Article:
Bball Paul Is Balling
2:47 PM EDT on April 17, 2023
There were three Nets players around Paul Reed and it did not matter. The 6-9 Sixers backup center out-muscled Joe Harris for the rebound, dribbled through his legs to get past Royce O’Neale, drove past Spencer Dinwiddie, stopped, and pivoted past Harris and laid it in with a finger roll.
My phone blew up immediately. More texts followed after Paul’s reverse jam a few minutes later. I was not the only one impressed; Jesse D. Garrabrant’s photo at the top is of that play, and I’ve highlighted a few great faces in the crowd. One of them is Reed's Sixers teammate George Niang, hovering around the three-point line on the court watching. It was not just my friend group; “Playoff Paul” was trending on Twitter.
I think that people would’ve gone wild no matter who made the play. It ruled. It put the Sixers up 19 in the fourth quarter. Dinwiddie was furious afterwards; I think he thought it was a travel. But the reason I got all those texts is that it was Bball Paul who made the play. It’s why the fans chanted for him at one point. He is a fan favorite, and more than that he is a favorite of mine.
Bball Paul comes from his Instagram and Twitter handle, @Bball_paul, which he took when he signed up for the site in middle school. It’s what the fans were chanting. Reed was a three-star recruit out of high school and played three years at DePaul. By his junior year he was pretty good, especially on the defensive end, on a DePaul team that finished 16-16. Reed was 32nd in the nation in block percentage, per Kenpom. He also shot the ball pretty well, especially for such a high-usage player. He was bit of a project, but seemed as if he could be worth the work. The Sixers took him late in the second round in 2020.
Sixers sickos became enamored with him basically right away. Reed won both the MVP and Rookie of the Year awards for the 15-game NBA D-League bubble season, averaging 22.3 points, 11.8 rebounds, 1.9 steals and 1.8 blocks per game. He showed some flashes in a rookie year where he played 26 NBA games, too. Fans liked him in the way fans like a young guy who comes in and shows some flashes in limited minutes. Basketball fans tend to like the big guy at the end of the bench—sometimes more than the starters. Dave Barry wrote a great profile of Grant Long in 1991, when Long was with the Heat. Long, now a studio analyst with the Pistons, was a prototypical guy in the trenches for his 15-year NBA career. But Barry wrote that, late in a blowout, it was end-of-the-bench center Alan Ogg who got the cheers. “Ogg is not considered to be highly talented,” Barry wrote. “What he is considered to be is seven feet, two inches.… Ogg is a cult figure among Heat fans. They go nuts when he comes into a game.”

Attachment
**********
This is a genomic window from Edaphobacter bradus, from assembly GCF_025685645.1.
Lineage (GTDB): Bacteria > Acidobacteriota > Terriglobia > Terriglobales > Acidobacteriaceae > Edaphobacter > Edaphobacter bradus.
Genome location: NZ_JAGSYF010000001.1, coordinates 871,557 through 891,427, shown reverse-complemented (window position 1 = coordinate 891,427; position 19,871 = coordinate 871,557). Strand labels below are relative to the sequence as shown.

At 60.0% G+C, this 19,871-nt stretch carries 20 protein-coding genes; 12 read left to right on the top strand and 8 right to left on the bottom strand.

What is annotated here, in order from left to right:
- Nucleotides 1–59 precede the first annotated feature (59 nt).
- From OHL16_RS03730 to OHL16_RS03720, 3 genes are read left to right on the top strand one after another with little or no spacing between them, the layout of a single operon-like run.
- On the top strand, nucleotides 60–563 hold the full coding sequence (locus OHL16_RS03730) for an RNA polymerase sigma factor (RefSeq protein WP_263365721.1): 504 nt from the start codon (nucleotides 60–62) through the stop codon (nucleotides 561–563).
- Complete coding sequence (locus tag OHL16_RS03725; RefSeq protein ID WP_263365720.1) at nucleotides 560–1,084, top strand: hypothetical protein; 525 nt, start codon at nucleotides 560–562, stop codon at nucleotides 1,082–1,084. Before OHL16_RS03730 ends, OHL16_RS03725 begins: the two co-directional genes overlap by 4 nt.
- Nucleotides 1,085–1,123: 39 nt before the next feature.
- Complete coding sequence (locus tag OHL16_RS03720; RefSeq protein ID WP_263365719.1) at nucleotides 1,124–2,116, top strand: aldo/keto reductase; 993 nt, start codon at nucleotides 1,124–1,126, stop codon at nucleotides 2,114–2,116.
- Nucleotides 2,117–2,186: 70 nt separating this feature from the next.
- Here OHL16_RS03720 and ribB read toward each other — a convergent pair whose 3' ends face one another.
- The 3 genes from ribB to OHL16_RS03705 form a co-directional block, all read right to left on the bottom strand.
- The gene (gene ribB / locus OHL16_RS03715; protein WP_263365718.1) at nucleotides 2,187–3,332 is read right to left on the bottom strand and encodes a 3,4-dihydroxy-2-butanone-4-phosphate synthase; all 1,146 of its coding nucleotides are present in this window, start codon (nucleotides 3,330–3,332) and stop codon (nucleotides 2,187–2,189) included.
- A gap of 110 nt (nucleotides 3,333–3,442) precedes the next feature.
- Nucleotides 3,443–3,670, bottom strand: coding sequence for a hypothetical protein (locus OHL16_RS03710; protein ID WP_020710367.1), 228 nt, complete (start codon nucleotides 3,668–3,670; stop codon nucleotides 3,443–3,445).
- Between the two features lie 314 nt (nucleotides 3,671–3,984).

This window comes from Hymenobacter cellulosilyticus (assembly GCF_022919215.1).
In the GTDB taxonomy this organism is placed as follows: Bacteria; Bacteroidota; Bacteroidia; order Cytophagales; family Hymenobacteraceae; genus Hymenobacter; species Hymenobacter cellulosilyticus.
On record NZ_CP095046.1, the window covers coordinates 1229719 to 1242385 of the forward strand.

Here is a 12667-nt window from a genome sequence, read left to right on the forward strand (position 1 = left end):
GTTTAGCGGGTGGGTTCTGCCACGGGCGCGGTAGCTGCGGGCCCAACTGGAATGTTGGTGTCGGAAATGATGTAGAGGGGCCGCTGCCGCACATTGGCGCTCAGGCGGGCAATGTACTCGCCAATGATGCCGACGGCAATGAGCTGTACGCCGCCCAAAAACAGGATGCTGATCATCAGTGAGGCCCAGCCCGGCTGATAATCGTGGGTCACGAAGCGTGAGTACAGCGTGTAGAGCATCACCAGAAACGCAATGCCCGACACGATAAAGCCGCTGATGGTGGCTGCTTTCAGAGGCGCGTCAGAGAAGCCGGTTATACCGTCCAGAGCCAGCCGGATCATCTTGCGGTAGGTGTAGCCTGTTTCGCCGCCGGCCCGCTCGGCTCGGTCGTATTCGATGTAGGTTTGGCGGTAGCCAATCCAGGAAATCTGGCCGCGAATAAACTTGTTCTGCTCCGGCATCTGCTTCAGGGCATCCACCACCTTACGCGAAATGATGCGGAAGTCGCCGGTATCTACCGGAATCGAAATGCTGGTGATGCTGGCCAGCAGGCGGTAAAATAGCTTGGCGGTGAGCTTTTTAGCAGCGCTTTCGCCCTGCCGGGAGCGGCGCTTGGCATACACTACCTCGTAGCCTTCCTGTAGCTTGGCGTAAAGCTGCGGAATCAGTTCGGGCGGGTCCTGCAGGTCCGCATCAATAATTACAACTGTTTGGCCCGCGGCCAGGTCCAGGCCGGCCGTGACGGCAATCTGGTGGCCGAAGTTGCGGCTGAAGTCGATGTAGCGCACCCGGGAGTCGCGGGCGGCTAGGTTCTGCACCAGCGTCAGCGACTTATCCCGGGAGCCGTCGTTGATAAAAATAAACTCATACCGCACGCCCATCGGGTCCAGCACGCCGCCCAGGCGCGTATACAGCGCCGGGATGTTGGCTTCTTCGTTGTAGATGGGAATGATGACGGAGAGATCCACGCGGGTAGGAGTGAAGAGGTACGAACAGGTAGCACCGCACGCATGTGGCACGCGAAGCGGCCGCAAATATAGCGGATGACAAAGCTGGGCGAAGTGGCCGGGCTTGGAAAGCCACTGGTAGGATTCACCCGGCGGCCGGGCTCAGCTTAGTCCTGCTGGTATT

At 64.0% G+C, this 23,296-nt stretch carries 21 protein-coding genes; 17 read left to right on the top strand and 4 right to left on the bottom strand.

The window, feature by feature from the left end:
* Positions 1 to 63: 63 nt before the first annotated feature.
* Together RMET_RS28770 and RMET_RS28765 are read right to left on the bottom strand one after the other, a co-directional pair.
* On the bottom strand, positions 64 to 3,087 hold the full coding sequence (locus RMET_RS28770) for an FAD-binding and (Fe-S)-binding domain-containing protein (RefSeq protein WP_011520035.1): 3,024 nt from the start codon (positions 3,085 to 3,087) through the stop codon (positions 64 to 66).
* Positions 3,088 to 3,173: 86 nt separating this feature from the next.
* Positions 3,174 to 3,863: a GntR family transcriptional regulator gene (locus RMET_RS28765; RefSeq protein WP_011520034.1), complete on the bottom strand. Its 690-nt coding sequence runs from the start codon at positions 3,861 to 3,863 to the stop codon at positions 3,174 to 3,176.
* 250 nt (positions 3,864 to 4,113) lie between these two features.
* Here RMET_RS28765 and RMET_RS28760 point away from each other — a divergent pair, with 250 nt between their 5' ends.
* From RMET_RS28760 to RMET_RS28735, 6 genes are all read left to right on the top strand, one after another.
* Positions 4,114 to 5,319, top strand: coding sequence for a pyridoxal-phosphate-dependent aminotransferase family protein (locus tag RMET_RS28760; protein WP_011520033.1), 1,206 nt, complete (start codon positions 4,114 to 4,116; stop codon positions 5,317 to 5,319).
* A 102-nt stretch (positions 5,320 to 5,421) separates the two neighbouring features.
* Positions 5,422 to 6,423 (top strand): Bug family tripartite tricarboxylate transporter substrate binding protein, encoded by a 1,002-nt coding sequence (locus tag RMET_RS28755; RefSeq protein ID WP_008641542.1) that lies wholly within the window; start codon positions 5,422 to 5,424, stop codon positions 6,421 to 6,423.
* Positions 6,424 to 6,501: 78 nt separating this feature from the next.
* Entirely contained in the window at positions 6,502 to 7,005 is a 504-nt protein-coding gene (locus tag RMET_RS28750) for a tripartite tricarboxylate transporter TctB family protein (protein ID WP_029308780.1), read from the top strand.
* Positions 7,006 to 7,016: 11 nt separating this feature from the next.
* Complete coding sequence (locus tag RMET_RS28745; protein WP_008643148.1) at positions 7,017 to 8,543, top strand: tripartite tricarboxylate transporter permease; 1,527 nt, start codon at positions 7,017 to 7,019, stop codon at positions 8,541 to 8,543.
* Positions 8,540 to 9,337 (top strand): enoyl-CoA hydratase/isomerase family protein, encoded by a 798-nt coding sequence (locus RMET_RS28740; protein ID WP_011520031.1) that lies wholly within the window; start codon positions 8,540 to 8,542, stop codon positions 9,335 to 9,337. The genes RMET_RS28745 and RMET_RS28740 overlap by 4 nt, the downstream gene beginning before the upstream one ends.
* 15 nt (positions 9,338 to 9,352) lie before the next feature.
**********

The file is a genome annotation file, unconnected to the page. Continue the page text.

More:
But it’s not just that Reed’s a tall bench guy. He is much better than Alan Ogg, who played just 80 games in three NBA seasons. The distinguishing factor here is that fans have long wanted to see Reed more in games. Sixers coach Doc Rivers basically did not trust him to play against experienced centers, and so resisted using him. Philadelphia fans disagreed with this decision. “Doc Rivers shoots down ‘Paul Reed victory tour’ with condescending lecture,” read a headline at SB Nation’s Liberty Ballers last season. When Joel Embiid missed the first two games of the Sixers second-round series with the Miami Heat last year after an elbow to the face in the first-round clincher against Toronto, Rivers played DeAndre Jordan instead of Reed. The Sixers lost by 14. People got angrier than usual. That has continued into this year. Here’s the headline on a segment two weeks ago from a show called Philly Take With RB on YouTube: “Doc Rivers Does It AGAIN! | Paul Reed DISRESPECTED!”
But if I had to put one reason down why Reed is the Sixers fanbase’s cult bench guy, I'd probably attribute it to his Twitter handle. Bball Paul! It’s so good, and is so obviously something he came up with when he was young. He was into bball, so he was Bball Paul. If he were older you could picture him wearing a “Basketball is life. The rest is just details.” shirt. Rich Hofmann, writing in The Athletic in April 2021, wrote that Reed is “catnip for a fan base that relishes in rooting for under-the-radar players with outgoing personalities.”
I was a Bball Paul fan by then, too, when I attended a socially-distanced in-person game the same month. In the blog I wrote about my experience, I called him “my favorite Sixers scrub.” The lineup he was in cut an enormous deficit to a merely big deficit and forced the Grizzlies to sub their starters back in. That lineup was Reed, Mason Jones, Ignas Brazdeikis, Rayjon Tucker, and Isaiah Joe. In a way, Reed feels like a throwback to the days when the Sixers were awful in the Process era—a young guy with talent who is a bit of a lottery ticket. Maybe he’ll be good, probably he won’t, but the chance to find out only costs a dollar. (My favorite of these guys was Byron Mullens, who played 18 games for the Sixers in 2014. “He’s going to do something else,” Sam Hinkie said in a post-season press conference. That sounded like he was going to begin a new career, but Mullens is still playing professionally—now with the New Taipei Kings of Taiwan’s P. League+. He scored 44 in a game in February!)
Reed is no longer a lottery ticket, at this point. He's a legitimate NBA backup who still sometimes shows some flashes of being more. He played in 69 games, averaging 11 minutes a game, for a 54-win team this season; on Saturday, he scored 11 points on 5-of-6 shooting in 13 minutes. The Sixers beat the Nets 121-101 in the first game of the playoffs. Rivers said “energy guys” like Reed were crucial to the win. If the Sixers can keep going, it won’t just be Sixers fans who know Bball Paul.
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